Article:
Creak! What’s behind the door? Doors can be scary. In horror movies they are often opened slowly, in anticipation of a monster is on the other side. For dogs, doors can hold a lot of excitement, surprises and also possibly be scary.
Service dogs need to be very comfortable with doors and doorways. They need to confidently enter doors that lead to a wide variety of situations. Manual doors, automatic doors and in some cases the service dog may be needed to help open the door.
Helping a dog become comfortable entering and exiting various doorways in many different types of situations involves more than just exposure. It also requires carefully setting up situations at a level that the dog can build confidence. Simply exposing the dog to lots of doorways without considering the individual dog risks exacerbating fears. Pet owners and service dog handlers alike often overlook the fact that their dog is nervous around a doorway. They misinterpret the dog’s willingness to enter as meaning that the dog is completely fine.
A dog bolting through a door is often interpreted by owners as the dog being enthusiastic to enter the space. If the dog is off leash and being let out into a yard the dog probably is simply excited. However, I find that in many other contexts bolting through doors often indicates that the dog is conflicted (both excited and worried) or nervous about the doorway or the situation. Dogs may bolt through a door because they are afraid of the doorway and trying to avoid spending time in that area. Subtle indications of fear or stress such as the dog briefly lowering his or her head to smell as the dog enters are often completely missed by handlers. Negotiating doorways requires extra attention for people with mobility or sensory impairments and a handler with a disability may not see the dog’s stress signs.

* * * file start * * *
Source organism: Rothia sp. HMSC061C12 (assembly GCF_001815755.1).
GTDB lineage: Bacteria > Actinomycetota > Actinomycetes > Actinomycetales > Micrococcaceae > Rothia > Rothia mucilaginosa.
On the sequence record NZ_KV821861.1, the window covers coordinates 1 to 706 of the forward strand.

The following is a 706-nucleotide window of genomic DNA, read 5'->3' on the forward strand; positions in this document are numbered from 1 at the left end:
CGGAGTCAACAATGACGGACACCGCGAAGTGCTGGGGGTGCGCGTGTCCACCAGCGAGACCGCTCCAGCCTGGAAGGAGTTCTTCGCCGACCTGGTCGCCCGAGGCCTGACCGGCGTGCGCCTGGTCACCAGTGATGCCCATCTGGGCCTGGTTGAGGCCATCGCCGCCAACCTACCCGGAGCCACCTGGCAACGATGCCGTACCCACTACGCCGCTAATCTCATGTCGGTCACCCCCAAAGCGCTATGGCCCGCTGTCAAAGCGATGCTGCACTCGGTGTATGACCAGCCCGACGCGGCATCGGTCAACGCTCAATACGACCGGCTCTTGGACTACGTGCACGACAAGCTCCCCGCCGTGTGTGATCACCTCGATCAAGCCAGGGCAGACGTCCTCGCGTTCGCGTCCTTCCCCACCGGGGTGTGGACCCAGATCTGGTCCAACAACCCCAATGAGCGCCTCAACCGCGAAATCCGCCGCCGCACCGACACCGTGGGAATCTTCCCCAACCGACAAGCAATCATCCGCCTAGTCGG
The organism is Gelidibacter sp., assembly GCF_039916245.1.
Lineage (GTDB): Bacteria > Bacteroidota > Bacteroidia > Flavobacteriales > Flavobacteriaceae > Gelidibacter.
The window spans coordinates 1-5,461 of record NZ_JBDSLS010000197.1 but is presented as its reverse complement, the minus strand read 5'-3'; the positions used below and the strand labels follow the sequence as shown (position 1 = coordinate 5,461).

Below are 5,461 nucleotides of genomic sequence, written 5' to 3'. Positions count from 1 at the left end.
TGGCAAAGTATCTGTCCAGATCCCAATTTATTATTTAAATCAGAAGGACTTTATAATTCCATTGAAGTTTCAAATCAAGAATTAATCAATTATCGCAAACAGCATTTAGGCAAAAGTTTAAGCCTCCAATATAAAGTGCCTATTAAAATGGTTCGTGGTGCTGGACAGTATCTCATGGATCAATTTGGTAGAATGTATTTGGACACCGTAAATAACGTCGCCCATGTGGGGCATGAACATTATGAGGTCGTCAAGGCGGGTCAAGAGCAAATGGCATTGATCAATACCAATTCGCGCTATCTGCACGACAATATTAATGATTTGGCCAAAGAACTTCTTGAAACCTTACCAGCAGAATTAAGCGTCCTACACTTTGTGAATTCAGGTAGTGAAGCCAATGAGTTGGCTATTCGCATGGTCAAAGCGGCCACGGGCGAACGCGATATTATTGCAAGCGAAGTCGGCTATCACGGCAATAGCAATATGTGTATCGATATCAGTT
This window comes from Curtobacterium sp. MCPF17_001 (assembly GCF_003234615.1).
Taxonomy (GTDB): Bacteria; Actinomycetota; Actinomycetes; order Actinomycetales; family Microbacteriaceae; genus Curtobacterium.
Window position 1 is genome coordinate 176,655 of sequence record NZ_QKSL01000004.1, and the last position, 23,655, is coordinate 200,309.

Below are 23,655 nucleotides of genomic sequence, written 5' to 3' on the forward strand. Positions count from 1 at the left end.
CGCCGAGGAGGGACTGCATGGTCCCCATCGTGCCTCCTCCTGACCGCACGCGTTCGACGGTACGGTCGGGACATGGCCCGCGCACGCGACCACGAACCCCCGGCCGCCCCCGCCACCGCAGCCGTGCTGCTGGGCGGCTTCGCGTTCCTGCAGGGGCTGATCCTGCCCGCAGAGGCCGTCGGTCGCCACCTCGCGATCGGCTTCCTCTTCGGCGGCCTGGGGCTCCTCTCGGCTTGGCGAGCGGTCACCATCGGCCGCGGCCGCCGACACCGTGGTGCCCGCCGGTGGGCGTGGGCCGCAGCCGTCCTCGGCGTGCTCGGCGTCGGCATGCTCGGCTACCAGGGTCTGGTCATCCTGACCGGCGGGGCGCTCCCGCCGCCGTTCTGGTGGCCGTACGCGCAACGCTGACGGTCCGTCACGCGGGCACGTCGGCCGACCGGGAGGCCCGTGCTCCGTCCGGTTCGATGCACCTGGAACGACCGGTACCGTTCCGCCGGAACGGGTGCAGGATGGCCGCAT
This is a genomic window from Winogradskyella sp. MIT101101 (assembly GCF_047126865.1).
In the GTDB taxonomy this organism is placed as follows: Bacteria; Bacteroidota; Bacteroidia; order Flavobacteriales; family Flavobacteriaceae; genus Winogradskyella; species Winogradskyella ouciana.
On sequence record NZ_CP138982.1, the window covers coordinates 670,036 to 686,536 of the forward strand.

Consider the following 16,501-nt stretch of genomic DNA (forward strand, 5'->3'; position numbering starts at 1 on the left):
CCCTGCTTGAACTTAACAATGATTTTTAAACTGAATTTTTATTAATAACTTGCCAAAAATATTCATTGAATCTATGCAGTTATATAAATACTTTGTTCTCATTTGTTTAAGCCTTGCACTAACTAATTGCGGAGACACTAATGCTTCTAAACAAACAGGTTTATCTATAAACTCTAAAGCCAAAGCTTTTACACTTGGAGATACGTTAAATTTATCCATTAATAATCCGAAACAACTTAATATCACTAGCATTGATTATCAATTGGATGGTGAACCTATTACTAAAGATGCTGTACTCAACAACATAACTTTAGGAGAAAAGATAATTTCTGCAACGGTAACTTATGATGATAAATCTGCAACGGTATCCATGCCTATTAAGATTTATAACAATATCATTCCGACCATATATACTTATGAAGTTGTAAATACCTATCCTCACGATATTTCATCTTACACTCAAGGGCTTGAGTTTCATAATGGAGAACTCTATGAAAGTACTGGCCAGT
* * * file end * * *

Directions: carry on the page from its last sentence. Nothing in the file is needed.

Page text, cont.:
So how to build confidence for service dog candidates worried about doorways? Well first, a big picture approach can help. Consider the dog’s age. Many times for younger dogs, simply avoiding the fearful situation for a few weeks can help. Adolescent and younger dogs can go through fear or sensitive periods and may simply need a little time to mature.
If the fear continues over time, confidence building activities may be useful. It is not uncommon for dogs to be concerned about the environment and situation, not just the door. Taking a step back and working the dog in easier, less complex settings can help shed light on exactly what the dog’s fears are and help the dog build confidence. Games, acting “silly” and low-pressure trick training can help as well.
In some cases it may help to create door-like experiences in a context the dog is already very confident in. Agility tunnels, ring gates or chairs draped with towels can be used to create unusual entrances. Clicker training strategies like shaping, targeting or play activities with toys the dog already loves can all be used to create a new association with entering doorways. Any activity that can help build confidence may be helpful here for instance, outdoor hiking and climbing on logs or exploring rocks can help the dog learn the world is an interesting, fun and safe place and may indirectly help the dog become more confident in doorways as well.
When revisiting a new door with a dog that is young or unsure, I like to use a circling approach. We approach the door and then move away from the door in a large circle. We repeat this a few times then leave the area for a “sniff break,” an unstructured opportunity for the dog to sniff and explore a patch of grass or tree. We return after a few minutes and repeat the circles. If the dog appears to be increasing in confidence, we continue, allowing the dog to look at the entrance but then move away and then finally entering if the dog seems ready. Using video to document can help owners learn to see signs of stress they may have missed.
For young dogs, keeping the experience short and sweet is key. A scary or overwhelming experience after entering a door could exacerbate the issue. Last but not least, having a confident and experienced “helper” dog to enter the door first can help a lot in some cases.